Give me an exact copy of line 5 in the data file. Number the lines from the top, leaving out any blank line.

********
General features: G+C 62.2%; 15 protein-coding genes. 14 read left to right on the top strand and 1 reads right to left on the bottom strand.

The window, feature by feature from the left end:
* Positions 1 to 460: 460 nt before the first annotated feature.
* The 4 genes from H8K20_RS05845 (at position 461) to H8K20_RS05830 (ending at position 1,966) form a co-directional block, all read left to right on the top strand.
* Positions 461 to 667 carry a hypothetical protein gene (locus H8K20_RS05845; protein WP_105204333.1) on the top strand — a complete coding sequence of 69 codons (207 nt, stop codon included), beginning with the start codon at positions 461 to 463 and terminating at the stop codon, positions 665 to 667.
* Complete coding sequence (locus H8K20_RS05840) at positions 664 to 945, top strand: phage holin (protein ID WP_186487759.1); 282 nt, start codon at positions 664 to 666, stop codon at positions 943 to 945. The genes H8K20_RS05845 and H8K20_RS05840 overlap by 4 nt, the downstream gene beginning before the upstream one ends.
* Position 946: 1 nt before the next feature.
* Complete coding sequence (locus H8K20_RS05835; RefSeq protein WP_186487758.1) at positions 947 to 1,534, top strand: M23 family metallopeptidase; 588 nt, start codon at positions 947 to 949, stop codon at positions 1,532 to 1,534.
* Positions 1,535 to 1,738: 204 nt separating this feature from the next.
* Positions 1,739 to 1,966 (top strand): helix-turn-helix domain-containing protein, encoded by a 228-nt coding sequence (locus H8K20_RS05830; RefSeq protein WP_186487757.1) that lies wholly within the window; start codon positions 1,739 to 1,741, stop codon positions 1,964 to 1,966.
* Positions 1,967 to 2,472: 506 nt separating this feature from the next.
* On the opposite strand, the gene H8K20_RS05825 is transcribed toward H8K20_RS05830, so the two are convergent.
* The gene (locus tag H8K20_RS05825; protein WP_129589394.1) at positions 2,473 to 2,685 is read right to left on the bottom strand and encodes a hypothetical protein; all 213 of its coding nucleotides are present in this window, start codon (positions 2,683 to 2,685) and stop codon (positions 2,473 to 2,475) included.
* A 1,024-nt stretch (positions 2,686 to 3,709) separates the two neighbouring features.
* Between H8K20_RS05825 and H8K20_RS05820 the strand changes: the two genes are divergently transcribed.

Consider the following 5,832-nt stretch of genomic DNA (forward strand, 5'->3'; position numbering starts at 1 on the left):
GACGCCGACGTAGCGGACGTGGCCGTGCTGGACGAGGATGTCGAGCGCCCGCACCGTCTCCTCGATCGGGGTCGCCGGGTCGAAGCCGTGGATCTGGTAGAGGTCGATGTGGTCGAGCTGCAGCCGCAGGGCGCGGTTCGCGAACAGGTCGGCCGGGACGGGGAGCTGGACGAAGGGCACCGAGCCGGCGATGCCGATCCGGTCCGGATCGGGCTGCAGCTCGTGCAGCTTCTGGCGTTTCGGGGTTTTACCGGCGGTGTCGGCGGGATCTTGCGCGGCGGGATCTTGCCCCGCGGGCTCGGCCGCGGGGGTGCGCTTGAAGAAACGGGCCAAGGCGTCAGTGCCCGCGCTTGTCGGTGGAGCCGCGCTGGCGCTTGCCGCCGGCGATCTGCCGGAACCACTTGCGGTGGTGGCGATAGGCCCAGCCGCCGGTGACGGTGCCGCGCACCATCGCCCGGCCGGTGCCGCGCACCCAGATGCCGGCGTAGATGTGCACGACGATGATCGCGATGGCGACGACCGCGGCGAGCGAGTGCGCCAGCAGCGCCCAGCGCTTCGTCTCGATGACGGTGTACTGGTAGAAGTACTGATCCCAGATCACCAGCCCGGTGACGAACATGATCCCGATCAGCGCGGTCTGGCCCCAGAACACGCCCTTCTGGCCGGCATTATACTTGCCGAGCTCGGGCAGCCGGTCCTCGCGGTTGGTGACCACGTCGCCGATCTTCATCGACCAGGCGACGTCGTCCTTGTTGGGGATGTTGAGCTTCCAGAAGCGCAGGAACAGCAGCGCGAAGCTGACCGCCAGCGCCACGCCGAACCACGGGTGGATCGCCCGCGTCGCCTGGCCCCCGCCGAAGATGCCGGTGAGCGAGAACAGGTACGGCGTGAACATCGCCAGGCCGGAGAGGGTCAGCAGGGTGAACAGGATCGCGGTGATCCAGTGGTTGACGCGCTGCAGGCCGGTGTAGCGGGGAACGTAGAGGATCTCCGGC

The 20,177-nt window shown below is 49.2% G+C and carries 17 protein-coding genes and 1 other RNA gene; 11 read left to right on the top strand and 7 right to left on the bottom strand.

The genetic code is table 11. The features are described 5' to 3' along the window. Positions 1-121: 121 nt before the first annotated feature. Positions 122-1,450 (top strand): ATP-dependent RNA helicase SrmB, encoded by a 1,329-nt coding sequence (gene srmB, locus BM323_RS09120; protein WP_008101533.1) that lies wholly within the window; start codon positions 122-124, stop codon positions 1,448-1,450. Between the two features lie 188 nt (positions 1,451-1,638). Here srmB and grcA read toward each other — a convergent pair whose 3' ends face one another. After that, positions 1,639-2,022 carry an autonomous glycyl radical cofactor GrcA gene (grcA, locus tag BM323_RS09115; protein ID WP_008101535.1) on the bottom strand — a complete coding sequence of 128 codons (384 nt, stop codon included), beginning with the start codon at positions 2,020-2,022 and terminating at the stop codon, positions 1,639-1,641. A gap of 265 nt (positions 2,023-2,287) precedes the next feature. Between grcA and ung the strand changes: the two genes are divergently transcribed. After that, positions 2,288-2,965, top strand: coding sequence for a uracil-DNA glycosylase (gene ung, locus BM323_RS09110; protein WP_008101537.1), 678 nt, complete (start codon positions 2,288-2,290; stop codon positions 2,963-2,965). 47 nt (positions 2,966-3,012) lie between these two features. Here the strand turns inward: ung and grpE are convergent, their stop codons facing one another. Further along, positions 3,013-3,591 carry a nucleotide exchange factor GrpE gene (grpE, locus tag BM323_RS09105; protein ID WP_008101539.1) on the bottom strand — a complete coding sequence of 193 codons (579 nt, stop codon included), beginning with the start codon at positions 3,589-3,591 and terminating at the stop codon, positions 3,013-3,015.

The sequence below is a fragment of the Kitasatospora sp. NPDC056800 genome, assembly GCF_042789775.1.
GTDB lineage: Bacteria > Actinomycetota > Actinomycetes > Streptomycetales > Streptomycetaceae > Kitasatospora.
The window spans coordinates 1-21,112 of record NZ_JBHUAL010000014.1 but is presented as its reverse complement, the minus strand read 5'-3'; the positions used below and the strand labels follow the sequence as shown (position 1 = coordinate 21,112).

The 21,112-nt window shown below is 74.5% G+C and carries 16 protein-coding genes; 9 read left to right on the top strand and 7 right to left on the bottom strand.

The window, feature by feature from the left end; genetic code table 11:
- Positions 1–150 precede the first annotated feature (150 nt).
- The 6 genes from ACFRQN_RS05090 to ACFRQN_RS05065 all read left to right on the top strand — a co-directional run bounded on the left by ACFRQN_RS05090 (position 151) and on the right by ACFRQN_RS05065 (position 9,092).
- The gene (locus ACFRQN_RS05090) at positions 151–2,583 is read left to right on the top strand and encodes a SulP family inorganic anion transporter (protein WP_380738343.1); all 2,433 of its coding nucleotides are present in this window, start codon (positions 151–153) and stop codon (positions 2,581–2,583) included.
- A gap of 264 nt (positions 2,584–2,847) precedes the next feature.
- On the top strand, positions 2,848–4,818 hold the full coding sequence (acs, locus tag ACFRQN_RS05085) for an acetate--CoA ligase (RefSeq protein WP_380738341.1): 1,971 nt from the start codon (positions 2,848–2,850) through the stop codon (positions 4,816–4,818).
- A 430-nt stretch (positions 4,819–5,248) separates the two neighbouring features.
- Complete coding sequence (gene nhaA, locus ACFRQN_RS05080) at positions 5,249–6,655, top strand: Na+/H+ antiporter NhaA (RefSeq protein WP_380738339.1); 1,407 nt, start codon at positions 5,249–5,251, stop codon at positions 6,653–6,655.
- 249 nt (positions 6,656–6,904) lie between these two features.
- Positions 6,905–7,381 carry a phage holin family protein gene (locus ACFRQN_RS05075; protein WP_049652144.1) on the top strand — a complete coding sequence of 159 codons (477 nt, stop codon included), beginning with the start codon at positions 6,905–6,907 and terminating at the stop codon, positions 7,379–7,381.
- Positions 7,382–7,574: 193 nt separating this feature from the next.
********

* Positions 461 to 667 carry a hypothetical protein gene (locus H8K20_RS05845; protein WP_105204333.1) on the top strand — a complete coding sequence of 69 codons (207 nt, stop codon included), beginning with the start codon at positions 461 to 463 and terminating at the stop codon, positions 665 to 667.